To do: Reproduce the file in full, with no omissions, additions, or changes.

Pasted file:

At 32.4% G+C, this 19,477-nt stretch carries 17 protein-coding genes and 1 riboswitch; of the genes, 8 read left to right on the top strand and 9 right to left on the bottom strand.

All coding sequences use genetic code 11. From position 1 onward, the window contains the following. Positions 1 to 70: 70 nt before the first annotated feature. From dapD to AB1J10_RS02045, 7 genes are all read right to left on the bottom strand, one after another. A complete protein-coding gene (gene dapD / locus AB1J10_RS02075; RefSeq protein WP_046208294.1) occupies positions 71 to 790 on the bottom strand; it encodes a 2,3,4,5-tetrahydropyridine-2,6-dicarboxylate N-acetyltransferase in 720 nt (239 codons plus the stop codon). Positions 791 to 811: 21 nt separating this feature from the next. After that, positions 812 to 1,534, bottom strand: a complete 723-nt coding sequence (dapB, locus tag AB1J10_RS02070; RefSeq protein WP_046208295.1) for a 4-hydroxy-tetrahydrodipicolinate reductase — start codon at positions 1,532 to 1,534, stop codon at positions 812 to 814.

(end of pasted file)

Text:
At 32.4% G+C, this 19,477-nt stretch carries 17 protein-coding genes and 1 riboswitch; of the genes, 8 read left to right on the top strand and 9 right to left on the bottom strand.

All coding sequences use genetic code 11. From position 1 onward, the window contains the following. Positions 1 to 70: 70 nt before the first annotated feature. From dapD to AB1J10_RS02045, 7 genes are all read right to left on the bottom strand, one after another. A complete protein-coding gene (gene dapD / locus AB1J10_RS02075; RefSeq protein WP_046208294.1) occupies positions 71 to 790 on the bottom strand; it encodes a 2,3,4,5-tetrahydropyridine-2,6-dicarboxylate N-acetyltransferase in 720 nt (239 codons plus the stop codon). Positions 791 to 811: 21 nt separating this feature from the next. After that, positions 812 to 1,534, bottom strand: a complete 723-nt coding sequence (dapB, locus tag AB1J10_RS02070; RefSeq protein WP_046208295.1) for a 4-hydroxy-tetrahydrodipicolinate reductase — start codon at positions 1,532 to 1,534, stop codon at positions 812 to 814.